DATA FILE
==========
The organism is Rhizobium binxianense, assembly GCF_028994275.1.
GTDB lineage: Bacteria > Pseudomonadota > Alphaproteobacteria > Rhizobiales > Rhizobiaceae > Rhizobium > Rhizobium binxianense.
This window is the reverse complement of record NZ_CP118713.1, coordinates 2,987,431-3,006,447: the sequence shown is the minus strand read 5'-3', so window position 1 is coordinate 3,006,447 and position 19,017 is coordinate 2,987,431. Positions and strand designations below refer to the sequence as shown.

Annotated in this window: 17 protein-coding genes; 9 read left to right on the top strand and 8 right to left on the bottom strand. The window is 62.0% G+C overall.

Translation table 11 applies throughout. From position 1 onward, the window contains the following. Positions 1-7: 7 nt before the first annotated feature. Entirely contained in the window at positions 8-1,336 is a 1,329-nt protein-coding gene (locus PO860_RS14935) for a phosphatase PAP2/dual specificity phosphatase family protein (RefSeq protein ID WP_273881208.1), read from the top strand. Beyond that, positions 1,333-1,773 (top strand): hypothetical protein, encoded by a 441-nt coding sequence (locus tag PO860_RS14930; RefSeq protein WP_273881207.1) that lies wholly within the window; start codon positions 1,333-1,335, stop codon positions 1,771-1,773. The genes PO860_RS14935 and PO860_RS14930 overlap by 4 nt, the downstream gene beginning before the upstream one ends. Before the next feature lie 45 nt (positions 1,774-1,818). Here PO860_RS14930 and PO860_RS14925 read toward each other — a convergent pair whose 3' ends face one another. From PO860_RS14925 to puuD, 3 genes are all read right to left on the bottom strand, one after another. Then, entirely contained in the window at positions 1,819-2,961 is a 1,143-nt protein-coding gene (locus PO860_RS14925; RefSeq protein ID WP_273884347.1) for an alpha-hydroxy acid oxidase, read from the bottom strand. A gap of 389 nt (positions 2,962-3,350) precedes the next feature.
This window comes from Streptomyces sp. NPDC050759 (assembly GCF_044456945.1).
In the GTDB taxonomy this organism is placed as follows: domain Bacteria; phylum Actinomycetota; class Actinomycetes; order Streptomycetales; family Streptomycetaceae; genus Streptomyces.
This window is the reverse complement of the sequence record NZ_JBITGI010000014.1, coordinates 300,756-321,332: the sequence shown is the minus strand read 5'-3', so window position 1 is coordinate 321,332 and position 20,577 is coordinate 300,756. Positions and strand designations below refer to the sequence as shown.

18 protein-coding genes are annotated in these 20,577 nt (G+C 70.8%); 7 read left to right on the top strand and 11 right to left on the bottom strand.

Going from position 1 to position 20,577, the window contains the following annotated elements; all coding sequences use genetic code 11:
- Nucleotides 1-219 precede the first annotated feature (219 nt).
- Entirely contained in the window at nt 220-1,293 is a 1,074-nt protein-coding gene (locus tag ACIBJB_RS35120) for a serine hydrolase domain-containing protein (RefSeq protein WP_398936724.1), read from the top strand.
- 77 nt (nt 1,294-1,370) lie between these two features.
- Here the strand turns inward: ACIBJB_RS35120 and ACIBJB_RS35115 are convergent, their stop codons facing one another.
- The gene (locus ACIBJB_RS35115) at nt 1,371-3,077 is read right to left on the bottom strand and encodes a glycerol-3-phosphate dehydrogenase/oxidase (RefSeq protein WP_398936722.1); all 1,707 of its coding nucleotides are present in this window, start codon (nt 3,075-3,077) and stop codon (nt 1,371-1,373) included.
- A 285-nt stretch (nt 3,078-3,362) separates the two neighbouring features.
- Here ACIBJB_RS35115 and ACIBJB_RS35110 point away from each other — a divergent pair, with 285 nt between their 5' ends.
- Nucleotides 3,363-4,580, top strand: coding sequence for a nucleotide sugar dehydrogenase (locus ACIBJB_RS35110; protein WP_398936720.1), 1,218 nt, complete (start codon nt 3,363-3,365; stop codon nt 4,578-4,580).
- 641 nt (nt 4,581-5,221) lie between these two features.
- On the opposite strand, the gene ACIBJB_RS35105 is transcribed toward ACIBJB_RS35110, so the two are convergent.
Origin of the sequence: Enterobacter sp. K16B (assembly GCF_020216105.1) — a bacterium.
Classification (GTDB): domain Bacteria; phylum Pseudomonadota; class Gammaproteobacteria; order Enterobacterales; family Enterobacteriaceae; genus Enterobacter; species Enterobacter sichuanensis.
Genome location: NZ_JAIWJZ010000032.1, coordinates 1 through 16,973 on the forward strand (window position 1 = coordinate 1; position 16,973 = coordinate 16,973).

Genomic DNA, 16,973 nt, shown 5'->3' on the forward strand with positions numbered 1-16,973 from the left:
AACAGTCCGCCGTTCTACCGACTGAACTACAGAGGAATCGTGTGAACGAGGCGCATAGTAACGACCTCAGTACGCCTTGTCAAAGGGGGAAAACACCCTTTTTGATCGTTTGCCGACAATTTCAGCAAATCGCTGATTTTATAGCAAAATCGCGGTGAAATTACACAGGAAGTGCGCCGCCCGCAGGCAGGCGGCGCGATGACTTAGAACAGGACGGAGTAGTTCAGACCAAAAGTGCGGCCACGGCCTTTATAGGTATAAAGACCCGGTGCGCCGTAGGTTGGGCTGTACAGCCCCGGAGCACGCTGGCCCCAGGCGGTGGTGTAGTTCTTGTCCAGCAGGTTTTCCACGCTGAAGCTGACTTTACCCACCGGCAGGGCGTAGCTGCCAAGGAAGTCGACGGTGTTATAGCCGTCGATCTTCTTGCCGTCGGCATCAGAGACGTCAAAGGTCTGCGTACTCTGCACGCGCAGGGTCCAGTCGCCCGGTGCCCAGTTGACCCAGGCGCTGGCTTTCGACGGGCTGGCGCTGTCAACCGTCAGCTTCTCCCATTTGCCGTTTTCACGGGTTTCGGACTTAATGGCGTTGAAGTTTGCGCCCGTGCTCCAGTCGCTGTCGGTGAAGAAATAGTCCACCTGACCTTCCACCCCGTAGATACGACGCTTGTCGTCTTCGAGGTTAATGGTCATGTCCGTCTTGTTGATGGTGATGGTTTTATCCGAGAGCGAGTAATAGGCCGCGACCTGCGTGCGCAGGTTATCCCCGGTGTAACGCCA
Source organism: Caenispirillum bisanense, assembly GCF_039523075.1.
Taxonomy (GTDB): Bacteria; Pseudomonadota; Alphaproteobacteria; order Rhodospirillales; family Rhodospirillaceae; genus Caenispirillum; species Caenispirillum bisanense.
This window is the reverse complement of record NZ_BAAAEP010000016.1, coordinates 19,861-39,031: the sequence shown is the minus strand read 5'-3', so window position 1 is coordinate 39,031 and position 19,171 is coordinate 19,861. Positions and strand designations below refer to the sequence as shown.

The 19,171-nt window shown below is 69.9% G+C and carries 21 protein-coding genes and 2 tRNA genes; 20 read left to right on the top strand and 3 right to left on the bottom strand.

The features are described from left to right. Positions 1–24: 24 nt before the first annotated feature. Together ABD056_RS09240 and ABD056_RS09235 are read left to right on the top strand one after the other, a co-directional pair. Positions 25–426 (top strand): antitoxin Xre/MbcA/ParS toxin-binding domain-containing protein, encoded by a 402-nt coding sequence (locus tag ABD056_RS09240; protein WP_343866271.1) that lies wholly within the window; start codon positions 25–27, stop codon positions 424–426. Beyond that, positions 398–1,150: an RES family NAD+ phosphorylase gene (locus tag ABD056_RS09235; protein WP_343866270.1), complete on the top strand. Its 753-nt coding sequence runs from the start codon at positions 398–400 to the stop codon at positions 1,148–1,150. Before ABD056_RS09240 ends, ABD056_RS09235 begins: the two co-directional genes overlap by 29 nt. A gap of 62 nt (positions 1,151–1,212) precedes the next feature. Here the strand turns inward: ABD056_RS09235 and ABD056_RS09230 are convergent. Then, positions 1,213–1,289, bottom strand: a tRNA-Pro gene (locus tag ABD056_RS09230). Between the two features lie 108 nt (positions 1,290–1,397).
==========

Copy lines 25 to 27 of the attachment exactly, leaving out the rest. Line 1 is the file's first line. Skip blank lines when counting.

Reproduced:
AACAGTCCGCCGTTCTACCGACTGAACTACAGAGGAATCGTGTGAACGAGGCGCATAGTAACGACCTCAGTACGCCTTGTCAAAGGGGGAAAACACCCTTTTTGATCGTTTGCCGACAATTTCAGCAAATCGCTGATTTTATAGCAAAATCGCGGTGAAATTACACAGGAAGTGCGCCGCCCGCAGGCAGGCGGCGCGATGACTTAGAACAGGACGGAGTAGTTCAGACCAAAAGTGCGGCCACGGCCTTTATAGGTATAAAGACCCGGTGCGCCGTAGGTTGGGCTGTACAGCCCCGGAGCACGCTGGCCCCAGGCGGTGGTGTAGTTCTTGTCCAGCAGGTTTTCCACGCTGAAGCTGACTTTACCCACCGGCAGGGCGTAGCTGCCAAGGAAGTCGACGGTGTTATAGCCGTCGATCTTCTTGCCGTCGGCATCAGAGACGTCAAAGGTCTGCGTACTCTGCACGCGCAGGGTCCAGTCGCCCGGTGCCCAGTTGACCCAGGCGCTGGCTTTCGACGGGCTGGCGCTGTCAACCGTCAGCTTCTCCCATTTGCCGTTTTCACGGGTTTCGGACTTAATGGCGTTGAAGTTTGCGCCCGTGCTCCAGTCGCTGTCGGTGAAGAAATAGTCCACCTGACCTTCCACCCCGTAGATACGACGCTTGTCGTCTTCGAGGTTAATGGTCATGTCCGTCTTGTTGATGGTGATGGTTTTATCCGAGAGCGAGTAATAGGCCGCGACCTGCGTGCGCAGGTTATCCCCGGTGTAACGCCA
Source organism: Caenispirillum bisanense, assembly GCF_039523075.1.
Taxonomy (GTDB): Bacteria; Pseudomonadota; Alphaproteobacteria; order Rhodospirillales; family Rhodospirillaceae; genus Caenispirillum; species Caenispirillum bisanense.